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04/05/2016
CORPORATE FLEET: A "GREEN" OUTLOOK

Social value

 

A convention sponsored by Gruppo Italia Energia along with ABI Energia on the environmental impact of Corporate Fleets

Paolo Castiglia

Assigning a social value to a brand, from taking into account both environmental protection and public health, to the creation  and managing process of corporate fleets. The aim is to transform the general perspective of the sector from a mere economic resource to an opportunity of service to the community, which translates into a growing attention to fleet management, a tighter control over fuel consumption and possibly the introduction of electric vehicles. These were the key elements that emerged during the convention “Flotte aziendali, quali vantaggi oltre il green” (Corporate fleet, looking beyond environmental benefits), sponsored by Gruppo Italia Energia and Abi Energia to show the results of a research performed by ABI Lab, the center for research and banking innovation promoted by the Italian Banking Association.

It all stems from a 360° observation on how Corporate fleets are created and managed, especially in view of the rather delicate subject of fuel consumption, and its economic and financial implications.

A mobility, that is, on the one hand essential for all firms and credit institutions, which were the primary object of the research, and on the other aims at becoming “greener”, as explained during the Convention by Giorgio Recanati, ABI’s senior research analyst.

An additional key issue emerged during the convention: company cars, besides being a necessary resource, represent a considerable cost for companies.

But what would happen if these cars were, through proper management, to become an added social value? At the Conference, the type of environmental impact of large  corporate fleets using “eco-friendly” cars was carefully evaluated and analyzed. Behind this new outlook on corporate fleets there was a study carried out by Abi Energia specifically for the event, in which many variables were analyzed, such as the impact of vehicle costs on the banking sector as well as a careful analysis of  other costs, not to mention the environmental impact of harmful emissions.

ENEA (Italian National Agency for New Technologies) provided the technological input, while Macchi Studio highlighted the regulatory framework, while mobility managers and best corporate practices were represented by Adriano Claudio Violini, BNP Paribas and Antonio De Crescenzo from the Union of Municipalities of Valle Dell’Orco.

A key point which clearly emerged during the proceedings, was that if companies included Bi-fuel and Hybrid vehicles to their car list, this would have a huge impact, especially in terms of cost-benefit analysis, such as, for example, the reduction of fuel costs, not to mention the environmental impact following the reduction of noise level and the near absence of harmful exhaust gases. Furthermore, this choice would not only positively affect the economic interests of the companies involved, but also greatly contribute towards increasing their Brand Reputation.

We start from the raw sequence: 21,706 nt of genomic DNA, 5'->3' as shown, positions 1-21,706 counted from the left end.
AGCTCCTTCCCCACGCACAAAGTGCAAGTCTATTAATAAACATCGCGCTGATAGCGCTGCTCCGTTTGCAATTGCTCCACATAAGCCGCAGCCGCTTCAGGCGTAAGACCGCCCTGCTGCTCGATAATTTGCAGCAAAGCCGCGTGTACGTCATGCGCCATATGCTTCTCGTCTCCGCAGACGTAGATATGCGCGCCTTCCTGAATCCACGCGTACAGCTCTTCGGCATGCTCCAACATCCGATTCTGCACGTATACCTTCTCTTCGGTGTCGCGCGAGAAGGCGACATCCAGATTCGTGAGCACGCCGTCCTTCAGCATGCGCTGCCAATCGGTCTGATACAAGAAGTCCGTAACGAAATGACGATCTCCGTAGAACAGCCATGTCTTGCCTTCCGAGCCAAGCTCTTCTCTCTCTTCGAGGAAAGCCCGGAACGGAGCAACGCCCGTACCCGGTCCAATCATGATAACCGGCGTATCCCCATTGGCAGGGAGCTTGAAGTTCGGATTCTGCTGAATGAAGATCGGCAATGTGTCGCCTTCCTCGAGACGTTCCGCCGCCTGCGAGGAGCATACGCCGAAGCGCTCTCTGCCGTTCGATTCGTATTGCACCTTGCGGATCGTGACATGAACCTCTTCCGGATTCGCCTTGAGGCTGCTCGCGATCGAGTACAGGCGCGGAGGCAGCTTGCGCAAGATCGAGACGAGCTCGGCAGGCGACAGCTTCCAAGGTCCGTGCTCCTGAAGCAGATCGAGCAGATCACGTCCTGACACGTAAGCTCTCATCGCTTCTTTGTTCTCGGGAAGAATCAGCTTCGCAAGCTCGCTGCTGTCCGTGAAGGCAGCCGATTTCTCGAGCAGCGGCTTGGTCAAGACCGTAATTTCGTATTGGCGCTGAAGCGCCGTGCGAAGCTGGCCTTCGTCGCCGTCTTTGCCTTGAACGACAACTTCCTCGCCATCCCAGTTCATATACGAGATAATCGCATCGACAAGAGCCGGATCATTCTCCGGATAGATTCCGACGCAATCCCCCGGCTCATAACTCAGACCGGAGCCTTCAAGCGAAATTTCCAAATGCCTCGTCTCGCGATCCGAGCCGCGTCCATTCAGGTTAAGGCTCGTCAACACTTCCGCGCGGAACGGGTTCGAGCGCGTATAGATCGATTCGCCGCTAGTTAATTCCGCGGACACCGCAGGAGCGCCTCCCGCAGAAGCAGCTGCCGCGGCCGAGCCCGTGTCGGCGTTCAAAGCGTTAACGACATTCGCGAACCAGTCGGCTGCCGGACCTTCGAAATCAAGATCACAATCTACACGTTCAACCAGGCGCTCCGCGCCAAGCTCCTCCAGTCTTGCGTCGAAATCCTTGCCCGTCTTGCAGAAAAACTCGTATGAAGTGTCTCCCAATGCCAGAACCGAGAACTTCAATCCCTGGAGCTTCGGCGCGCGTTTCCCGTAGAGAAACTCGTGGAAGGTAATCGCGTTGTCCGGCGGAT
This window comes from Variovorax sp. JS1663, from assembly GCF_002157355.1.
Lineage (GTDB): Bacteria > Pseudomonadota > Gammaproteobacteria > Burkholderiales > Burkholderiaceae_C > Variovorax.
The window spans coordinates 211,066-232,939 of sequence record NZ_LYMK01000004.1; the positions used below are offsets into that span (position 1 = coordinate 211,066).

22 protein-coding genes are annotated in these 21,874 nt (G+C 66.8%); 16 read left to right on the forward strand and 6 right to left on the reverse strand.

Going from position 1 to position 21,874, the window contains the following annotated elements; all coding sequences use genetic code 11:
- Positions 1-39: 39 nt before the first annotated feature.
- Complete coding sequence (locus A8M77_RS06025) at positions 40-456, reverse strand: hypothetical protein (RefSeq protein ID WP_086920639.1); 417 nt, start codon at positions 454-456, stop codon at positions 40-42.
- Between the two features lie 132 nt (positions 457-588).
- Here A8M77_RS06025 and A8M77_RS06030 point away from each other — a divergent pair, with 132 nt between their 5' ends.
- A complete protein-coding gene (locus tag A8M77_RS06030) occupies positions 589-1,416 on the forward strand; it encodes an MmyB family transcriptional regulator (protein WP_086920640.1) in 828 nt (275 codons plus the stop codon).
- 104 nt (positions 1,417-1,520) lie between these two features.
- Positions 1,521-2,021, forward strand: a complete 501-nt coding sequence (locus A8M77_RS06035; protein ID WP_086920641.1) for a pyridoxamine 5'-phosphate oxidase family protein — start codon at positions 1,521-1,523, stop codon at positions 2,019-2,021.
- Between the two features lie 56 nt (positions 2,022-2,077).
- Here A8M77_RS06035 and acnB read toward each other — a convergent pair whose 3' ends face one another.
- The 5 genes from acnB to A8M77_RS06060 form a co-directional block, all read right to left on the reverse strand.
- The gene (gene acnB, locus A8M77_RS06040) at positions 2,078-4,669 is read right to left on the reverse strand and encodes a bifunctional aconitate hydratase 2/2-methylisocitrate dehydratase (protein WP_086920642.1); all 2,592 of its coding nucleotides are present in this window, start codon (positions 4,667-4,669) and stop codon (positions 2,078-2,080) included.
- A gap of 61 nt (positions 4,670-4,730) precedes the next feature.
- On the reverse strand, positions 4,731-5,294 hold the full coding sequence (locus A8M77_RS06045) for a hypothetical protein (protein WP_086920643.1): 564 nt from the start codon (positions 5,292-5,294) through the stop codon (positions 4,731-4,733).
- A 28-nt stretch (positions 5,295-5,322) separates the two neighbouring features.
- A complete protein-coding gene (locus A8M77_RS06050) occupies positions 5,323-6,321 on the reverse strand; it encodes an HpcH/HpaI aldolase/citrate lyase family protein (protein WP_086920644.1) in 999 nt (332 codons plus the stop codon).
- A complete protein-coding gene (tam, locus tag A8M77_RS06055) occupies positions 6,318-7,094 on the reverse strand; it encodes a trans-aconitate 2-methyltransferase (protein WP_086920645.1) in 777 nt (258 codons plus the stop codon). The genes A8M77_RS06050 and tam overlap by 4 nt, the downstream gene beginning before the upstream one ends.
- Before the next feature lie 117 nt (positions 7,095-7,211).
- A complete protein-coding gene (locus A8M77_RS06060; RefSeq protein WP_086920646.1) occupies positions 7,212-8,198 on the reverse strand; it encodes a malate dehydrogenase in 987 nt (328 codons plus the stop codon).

Also other sustainable transport methods were considered, from the carpooling to bikes and scooters not to mention travel facilities for employees and customers who commit to reach the work place in an eco-friendly way.

A key point involved all banking institutions: mobility can become a means to integrate concepts of sustainability, and as such deserves to be developed by all banks headquartered in the Italian Peninsula.

As explained by Giorgio Recanati, ABI’s senior research analyst: "100% of surveyed institutes have identified the reduction of the overall energy consumption of the banks, which goes hand in hand with the reduction of emissions, the primary target to be achieved in terms of environmental sustainability, followed by sustainable mobility. Thirdly, the reduction of the average energy consumption by new agencies".

At the same time the research showed that 57% of the respondents have formed teams to facilitate the achievement of energy and environmental goals, while a little less than half of the organizations involved have a mobility manager. In addition to mobility, sustainable procurement, the integration of environmental principles in purchasing procedures, also came under the spotlight.

From the surveys, what emerged was that 57.1% of the banks performed an economic evaluation on a possible transition to electric cars. Meanwhile, 42.9% of them already started building charging infrastructures, although, at the moment, company cars in credit institutions are on average 4 per 100 employees, with an age of less than 4 years in 86 % of cases and with a long-term rental formula in 96.74% of examined cases.